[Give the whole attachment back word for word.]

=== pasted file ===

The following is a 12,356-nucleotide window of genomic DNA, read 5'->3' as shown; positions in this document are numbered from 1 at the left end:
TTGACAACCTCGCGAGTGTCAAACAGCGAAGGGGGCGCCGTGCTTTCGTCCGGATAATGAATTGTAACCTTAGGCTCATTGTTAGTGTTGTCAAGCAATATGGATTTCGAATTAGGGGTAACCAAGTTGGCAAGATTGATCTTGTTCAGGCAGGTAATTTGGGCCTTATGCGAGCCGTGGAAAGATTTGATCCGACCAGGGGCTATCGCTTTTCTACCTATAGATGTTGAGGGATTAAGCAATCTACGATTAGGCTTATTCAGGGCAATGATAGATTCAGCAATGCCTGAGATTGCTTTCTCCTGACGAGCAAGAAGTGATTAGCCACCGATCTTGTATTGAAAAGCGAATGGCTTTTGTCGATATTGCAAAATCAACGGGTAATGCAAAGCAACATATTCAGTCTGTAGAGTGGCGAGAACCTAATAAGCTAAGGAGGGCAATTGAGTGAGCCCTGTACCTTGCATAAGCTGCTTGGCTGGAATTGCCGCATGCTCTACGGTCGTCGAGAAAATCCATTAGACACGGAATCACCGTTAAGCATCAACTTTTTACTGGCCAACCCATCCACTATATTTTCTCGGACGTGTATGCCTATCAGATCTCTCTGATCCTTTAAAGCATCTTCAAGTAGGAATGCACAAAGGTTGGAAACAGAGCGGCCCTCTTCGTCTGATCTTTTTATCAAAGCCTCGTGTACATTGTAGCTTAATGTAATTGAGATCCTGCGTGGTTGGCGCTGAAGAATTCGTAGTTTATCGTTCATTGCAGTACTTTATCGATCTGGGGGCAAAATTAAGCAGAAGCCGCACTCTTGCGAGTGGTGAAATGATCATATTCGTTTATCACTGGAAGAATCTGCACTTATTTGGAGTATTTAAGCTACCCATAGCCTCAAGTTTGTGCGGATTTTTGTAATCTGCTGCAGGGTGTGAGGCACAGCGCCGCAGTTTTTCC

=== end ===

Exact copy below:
The following is a 12,356-nucleotide window of genomic DNA, read 5'->3' as shown; positions in this document are numbered from 1 at the left end:
TTGACAACCTCGCGAGTGTCAAACAGCGAAGGGGGCGCCGTGCTTTCGTCCGGATAATGAATTGTAACCTTAGGCTCATTGTTAGTGTTGTCAAGCAATATGGATTTCGAATTAGGGGTAACCAAGTTGGCAAGATTGATCTTGTTCAGGCAGGTAATTTGGGCCTTATGCGAGCCGTGGAAAGATTTGATCCGACCAGGGGCTATCGCTTTTCTACCTATAGATGTTGAGGGATTAAGCAATCTACGATTAGGCTTATTCAGGGCAATGATAGATTCAGCAATGCCTGAGATTGCTTTCTCCTGACGAGCAAGAAGTGATTAGCCACCGATCTTGTATTGAAAAGCGAATGGCTTTTGTCGATATTGCAAAATCAACGGGTAATGCAAAGCAACATATTCAGTCTGTAGAGTGGCGAGAACCTAATAAGCTAAGGAGGGCAATTGAGTGAGCCCTGTACCTTGCATAAGCTGCTTGGCTGGAATTGCCGCATGCTCTACGGTCGTCGAGAAAATCCATTAGACACGGAATCACCGTTAAGCATCAACTTTTTACTGGCCAACCCATCCACTATATTTTCTCGGACGTGTATGCCTATCAGATCTCTCTGATCCTTTAAAGCATCTTCAAGTAGGAATGCACAAAGGTTGGAAACAGAGCGGCCCTCTTCGTCTGATCTTTTTATCAAAGCCTCGTGTACATTGTAGCTTAATGTAATTGAGATCCTGCGTGGTTGGCGCTGAAGAATTCGTAGTTTATCGTTCATTGCAGTACTTTATCGATCTGGGGGCAAAATTAAGCAGAAGCCGCACTCTTGCGAGTGGTGAAATGATCATATTCGTTTATCACTGGAAGAATCTGCACTTATTTGGAGTATTTAAGCTACCCATAGCCTCAAGTTTGTGCGGATTTTTGTAATCTGCTGCAGGGTGTGAGGCACAGCGCCGCAGTTTTTCC